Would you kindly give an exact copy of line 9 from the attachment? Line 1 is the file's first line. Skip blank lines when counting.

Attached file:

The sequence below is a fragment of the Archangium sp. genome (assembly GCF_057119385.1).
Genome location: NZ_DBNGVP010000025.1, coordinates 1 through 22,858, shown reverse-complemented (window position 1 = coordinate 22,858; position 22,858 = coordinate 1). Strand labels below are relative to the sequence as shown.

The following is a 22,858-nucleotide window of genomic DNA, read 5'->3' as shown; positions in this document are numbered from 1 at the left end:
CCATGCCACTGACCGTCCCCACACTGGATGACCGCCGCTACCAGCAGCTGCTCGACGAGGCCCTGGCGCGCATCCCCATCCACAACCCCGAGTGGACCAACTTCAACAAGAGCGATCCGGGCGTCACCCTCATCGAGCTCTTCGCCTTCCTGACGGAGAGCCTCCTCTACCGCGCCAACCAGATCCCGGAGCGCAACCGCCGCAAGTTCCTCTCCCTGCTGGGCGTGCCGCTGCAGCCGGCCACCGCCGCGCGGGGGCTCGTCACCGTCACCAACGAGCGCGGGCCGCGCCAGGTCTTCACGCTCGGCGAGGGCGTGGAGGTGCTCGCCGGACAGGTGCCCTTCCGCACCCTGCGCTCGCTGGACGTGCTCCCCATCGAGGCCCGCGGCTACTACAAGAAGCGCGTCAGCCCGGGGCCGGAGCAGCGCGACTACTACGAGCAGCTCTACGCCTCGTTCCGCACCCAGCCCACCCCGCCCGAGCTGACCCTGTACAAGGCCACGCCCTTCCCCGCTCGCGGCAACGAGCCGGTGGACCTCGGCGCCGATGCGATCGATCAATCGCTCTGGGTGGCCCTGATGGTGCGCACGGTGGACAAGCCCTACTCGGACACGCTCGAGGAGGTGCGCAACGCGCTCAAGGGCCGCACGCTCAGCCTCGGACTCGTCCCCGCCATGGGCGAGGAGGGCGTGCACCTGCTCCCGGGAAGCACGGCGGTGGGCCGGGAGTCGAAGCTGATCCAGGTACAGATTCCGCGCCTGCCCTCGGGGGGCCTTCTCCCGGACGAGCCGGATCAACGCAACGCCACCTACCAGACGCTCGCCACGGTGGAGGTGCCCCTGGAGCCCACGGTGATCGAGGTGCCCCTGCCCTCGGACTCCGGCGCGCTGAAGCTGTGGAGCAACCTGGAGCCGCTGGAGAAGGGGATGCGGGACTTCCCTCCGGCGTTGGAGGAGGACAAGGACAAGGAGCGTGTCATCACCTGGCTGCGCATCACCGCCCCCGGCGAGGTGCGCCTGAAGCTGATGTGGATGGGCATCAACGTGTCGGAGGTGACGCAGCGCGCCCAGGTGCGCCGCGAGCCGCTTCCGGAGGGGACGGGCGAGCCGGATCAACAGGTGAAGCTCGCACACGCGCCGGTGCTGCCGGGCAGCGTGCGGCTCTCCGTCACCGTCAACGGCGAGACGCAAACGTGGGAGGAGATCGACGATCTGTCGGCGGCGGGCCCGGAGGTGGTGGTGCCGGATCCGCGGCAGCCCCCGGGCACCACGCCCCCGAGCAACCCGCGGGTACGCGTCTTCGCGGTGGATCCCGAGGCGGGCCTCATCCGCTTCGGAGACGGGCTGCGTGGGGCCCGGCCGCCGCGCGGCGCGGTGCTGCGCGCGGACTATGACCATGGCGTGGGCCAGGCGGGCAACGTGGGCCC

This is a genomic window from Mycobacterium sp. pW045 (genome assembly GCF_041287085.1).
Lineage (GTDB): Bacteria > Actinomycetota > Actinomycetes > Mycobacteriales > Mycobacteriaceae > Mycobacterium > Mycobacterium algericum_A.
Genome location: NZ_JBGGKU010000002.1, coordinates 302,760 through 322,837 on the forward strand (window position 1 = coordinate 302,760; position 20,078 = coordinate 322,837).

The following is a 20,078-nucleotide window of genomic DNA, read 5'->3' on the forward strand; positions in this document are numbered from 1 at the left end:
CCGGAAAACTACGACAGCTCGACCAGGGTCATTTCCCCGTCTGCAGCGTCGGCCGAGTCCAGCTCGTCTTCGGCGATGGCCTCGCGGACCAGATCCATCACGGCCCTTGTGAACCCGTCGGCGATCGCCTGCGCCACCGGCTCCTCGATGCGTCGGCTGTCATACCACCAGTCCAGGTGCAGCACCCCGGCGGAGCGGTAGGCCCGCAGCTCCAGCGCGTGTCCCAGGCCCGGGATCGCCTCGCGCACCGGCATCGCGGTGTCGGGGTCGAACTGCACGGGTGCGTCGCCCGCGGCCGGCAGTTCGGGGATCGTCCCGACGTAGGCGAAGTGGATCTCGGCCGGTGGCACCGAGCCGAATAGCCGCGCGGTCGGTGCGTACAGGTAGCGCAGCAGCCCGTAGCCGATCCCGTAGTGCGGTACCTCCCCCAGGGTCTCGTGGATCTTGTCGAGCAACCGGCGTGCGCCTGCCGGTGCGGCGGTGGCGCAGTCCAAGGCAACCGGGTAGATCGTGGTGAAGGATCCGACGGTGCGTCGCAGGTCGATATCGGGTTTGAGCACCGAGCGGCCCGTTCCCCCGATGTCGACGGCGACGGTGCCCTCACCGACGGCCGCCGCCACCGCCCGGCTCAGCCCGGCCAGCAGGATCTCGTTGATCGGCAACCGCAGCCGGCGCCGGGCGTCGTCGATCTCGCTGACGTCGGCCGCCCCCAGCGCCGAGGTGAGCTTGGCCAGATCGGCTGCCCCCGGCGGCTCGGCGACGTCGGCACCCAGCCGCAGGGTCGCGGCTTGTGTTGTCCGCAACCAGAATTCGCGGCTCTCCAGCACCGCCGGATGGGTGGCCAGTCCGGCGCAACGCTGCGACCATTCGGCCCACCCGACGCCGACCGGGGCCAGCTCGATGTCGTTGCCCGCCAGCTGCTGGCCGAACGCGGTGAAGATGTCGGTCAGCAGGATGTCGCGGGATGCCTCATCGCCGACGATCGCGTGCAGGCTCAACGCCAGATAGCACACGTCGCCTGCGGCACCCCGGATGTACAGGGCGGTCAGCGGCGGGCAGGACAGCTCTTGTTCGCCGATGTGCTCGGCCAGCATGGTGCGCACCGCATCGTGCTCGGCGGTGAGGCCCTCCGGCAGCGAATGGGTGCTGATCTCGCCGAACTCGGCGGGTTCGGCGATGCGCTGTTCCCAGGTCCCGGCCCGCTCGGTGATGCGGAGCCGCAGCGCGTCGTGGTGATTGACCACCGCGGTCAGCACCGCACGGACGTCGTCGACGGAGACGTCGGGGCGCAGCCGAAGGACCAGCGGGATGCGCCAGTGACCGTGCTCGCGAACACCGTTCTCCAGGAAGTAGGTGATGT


CCGGAAAACTACGACAGCTCGACCAGGGTCATTTCCCCGTCTGCAGCGTCGGCCGAGTCCAGCTCGTCTTCGGCGATGGCCTCGCGGACCAGATCCATCACGGCCCTTGTGAACCCGTCGGCGATCGCCTGCGCCACCGGCTCCTCGATGCGTCGGCTGTCATACCACCAGTCCAGGTGCAGCACCCCGGCGGAGCGGTAGGCCCGCAGCTCCAGCGCGTGTCCCAGGCCCGGGATCGCCTCGCGCACCGGCATCGCGGTGTCGGGGTCGAACTGCACGGGTGCGTCGCCCGCGGCCGGCAGTTCGGGGATCGTCCCGACGTAGGCGAAGTGGATCTCGGCCGGTGGCACCGAGCCGAATAGCCGCGCGGTCGGTGCGTACAGGTAGCGCAGCAGCCCGTAGCCGATCCCGTAGTGCGGTACCTCCCCCAGGGTCTCGTGGATCTTGTCGAGCAACCGGCGTGCGCCTGCCGGTGCGGCGGTGGCGCAGTCCAAGGCAACCGGGTAGATCGTGGTGAAGGATCCGACGGTGCGTCGCAGGTCGATATCGGGTTTGAGCACCGAGCGGCCCGTTCCCCCGATGTCGACGGCGACGGTGCCCTCACCGACGGCCGCCGCCACCGCCCGGCTCAGCCCGGCCAGCAGGATCTCGTTGATCGGCAACCGCAGCCGGCGCCGGGCGTCGTCGATCTCGCTGACGTCGGCCGCCCCCAGCGCCGAGGTGAGCTTGGCCAGATCGGCTGCCCCCGGCGGCTCGGCGACGTCGGCACCCAGCCGCAGGGTCGCGGCTTGTGTTGTCCGCAACCAGAATTCGCGGCTCTCCAGCACCGCCGGATGGGTGGCCAGTCCGGCGCAACGCTGCGACCATTCGGCCCACCCGACGCCGACCGGGGCCAGCTCGATGTCGTTGCCCGCCAGCTGCTGGCCGAACGCGGTGAAGATGTCGGTCAGCAGGATGTCGCGGGATGCCTCATCGCCGACGATCGCGTGCAGGCTCAACGCCAGATAGCACACGTCGCCTGCGGCACCCCGGATGTACAGGGCGGTCAGCGGCGGGCAGGACAGCTCTTGTTCGCCGATGTGCTCGGCCAGCATGGTGCGCACCGCATCGTGCTCGGCGGTGAGGCCCTCCGGCAGCGAATGGGTGCTGATCTCGCCGAACTCGGCGGGTTCGGCGATGCGCTGTTCCCAGGTCCCGGCCCGCTCGGTGATGCGGAGCCGCAGCGCGTCGTGGTGATTGACCACCGCGGTCAGCACCGCACGGACGTCGTCGACGGAGACGTCGGGGCGCAGCCGAAGGACCAGCGGGATGCGCCAGTGACCGTGCTCGCGAACACCGTTCTCCAGGAAGTAGGTGATGT